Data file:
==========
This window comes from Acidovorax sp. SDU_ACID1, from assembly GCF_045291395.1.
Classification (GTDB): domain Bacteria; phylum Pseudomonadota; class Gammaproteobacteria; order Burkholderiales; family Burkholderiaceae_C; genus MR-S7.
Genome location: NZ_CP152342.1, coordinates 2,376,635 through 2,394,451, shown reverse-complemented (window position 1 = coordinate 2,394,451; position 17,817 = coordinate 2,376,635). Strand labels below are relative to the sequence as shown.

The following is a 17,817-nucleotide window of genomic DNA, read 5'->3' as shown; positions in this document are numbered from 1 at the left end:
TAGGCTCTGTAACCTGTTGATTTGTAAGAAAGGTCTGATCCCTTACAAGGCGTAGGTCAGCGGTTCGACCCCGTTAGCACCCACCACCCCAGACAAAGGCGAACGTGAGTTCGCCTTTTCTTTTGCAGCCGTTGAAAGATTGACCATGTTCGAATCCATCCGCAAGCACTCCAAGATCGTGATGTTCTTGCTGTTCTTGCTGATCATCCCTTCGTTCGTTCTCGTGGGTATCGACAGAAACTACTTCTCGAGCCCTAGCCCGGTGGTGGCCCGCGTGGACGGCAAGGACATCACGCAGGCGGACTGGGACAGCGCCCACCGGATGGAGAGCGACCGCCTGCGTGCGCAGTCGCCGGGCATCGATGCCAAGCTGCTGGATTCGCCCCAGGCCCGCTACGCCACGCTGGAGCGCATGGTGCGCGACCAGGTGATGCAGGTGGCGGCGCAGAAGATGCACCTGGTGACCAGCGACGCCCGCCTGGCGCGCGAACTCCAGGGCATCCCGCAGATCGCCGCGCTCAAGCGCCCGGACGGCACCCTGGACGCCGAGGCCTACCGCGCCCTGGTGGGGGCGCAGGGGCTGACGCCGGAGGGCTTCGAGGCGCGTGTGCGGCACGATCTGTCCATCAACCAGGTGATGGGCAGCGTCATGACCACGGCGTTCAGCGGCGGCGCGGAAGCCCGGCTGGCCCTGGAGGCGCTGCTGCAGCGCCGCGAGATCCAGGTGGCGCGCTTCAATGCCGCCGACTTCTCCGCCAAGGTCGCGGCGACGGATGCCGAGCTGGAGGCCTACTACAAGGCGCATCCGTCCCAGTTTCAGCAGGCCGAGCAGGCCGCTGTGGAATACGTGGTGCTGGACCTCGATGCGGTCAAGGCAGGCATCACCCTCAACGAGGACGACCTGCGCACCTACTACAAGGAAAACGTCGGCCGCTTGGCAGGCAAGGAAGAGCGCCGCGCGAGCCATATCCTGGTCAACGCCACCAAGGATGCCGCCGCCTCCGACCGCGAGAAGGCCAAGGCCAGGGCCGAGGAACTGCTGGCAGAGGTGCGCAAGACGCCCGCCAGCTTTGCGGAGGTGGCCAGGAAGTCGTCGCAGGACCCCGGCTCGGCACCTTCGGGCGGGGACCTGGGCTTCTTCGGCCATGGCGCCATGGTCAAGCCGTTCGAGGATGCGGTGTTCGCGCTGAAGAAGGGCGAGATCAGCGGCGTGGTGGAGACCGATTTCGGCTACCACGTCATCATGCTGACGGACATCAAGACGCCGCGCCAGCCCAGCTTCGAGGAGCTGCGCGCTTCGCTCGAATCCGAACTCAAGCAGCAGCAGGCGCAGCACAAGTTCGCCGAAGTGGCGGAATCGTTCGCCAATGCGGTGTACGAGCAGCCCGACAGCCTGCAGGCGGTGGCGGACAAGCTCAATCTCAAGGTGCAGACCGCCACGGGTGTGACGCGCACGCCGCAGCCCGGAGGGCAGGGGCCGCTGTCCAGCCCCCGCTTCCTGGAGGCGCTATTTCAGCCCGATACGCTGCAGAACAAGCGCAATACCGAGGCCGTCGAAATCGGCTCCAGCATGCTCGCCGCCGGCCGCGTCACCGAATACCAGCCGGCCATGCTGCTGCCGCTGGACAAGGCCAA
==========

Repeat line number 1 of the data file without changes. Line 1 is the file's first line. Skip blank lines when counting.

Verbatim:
This window comes from Acidovorax sp. SDU_ACID1, from assembly GCF_045291395.1.